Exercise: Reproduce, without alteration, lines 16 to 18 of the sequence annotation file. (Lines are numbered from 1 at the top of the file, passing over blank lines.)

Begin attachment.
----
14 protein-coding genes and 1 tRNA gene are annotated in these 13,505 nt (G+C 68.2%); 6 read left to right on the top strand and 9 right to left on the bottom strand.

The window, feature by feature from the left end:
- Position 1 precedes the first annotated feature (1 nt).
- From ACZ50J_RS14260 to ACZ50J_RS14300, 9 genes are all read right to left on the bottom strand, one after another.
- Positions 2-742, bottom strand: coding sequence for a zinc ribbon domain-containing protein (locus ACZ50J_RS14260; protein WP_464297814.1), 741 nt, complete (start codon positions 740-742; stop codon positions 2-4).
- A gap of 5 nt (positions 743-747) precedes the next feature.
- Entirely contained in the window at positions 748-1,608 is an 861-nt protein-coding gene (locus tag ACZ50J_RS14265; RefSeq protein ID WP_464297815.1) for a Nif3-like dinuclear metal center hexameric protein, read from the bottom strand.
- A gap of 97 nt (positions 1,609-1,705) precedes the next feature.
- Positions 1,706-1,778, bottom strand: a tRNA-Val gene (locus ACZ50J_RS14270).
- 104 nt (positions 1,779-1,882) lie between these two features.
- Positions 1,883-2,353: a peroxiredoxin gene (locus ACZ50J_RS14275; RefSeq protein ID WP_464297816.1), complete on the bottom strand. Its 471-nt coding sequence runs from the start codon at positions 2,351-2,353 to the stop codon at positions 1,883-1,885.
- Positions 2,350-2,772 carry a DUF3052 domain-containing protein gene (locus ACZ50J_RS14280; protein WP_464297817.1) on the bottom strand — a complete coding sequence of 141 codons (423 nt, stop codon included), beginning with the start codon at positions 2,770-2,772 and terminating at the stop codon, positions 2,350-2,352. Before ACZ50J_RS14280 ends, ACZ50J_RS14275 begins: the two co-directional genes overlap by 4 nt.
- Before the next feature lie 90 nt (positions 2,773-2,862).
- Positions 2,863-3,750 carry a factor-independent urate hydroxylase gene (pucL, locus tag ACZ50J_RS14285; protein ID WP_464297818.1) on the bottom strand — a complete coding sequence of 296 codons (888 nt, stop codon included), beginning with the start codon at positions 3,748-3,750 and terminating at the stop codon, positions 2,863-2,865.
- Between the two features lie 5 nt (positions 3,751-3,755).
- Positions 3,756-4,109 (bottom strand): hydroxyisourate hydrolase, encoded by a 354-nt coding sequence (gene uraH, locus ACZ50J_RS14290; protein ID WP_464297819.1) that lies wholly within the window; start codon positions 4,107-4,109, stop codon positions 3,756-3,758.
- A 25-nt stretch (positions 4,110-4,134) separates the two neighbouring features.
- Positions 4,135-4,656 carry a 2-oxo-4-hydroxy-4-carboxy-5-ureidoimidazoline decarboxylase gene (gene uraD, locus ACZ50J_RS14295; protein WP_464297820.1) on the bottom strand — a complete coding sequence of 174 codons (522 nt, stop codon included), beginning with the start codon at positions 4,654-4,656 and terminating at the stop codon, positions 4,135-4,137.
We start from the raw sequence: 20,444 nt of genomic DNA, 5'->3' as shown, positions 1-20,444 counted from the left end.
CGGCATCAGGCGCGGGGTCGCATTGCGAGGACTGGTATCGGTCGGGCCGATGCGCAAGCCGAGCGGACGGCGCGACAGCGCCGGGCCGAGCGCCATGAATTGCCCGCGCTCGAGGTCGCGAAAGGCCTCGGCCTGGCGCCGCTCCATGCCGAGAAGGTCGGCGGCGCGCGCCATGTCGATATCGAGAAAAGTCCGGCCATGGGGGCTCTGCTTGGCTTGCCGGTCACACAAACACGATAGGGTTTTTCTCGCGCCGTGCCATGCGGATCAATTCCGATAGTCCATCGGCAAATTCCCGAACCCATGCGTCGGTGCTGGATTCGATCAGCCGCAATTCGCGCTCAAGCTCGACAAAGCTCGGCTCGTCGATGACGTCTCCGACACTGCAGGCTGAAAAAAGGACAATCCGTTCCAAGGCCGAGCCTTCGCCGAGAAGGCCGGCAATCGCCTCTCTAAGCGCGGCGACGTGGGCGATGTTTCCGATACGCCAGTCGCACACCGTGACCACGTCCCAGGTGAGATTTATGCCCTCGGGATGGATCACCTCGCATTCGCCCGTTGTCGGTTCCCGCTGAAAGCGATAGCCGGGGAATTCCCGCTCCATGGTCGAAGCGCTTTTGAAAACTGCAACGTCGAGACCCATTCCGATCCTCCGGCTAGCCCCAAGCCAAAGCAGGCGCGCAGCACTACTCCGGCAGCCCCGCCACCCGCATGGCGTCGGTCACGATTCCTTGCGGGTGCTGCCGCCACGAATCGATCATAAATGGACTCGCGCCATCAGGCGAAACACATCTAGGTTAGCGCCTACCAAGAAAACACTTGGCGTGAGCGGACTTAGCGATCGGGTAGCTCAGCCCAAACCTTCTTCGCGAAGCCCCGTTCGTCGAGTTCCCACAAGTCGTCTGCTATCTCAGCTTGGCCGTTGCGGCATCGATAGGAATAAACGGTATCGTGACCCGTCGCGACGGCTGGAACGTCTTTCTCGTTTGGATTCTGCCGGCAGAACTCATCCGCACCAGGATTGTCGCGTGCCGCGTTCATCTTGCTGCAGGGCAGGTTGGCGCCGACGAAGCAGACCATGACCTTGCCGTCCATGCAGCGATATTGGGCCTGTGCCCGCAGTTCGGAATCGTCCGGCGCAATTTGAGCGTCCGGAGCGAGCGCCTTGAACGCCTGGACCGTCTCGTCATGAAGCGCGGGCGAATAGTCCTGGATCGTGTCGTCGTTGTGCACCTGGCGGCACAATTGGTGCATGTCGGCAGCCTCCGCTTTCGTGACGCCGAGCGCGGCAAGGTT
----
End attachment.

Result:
- Positions 3,756-4,109 (bottom strand): hydroxyisourate hydrolase, encoded by a 354-nt coding sequence (gene uraH, locus ACZ50J_RS14290; protein ID WP_464297819.1) that lies wholly within the window; start codon positions 4,107-4,109, stop codon positions 3,756-3,758.
- A 25-nt stretch (positions 4,110-4,134) separates the two neighbouring features.
- Positions 4,135-4,656 carry a 2-oxo-4-hydroxy-4-carboxy-5-ureidoimidazoline decarboxylase gene (gene uraD, locus ACZ50J_RS14295; protein WP_464297820.1) on the bottom strand — a complete coding sequence of 174 codons (522 nt, stop codon included), beginning with the start codon at positions 4,654-4,656 and terminating at the stop codon, positions 4,135-4,137.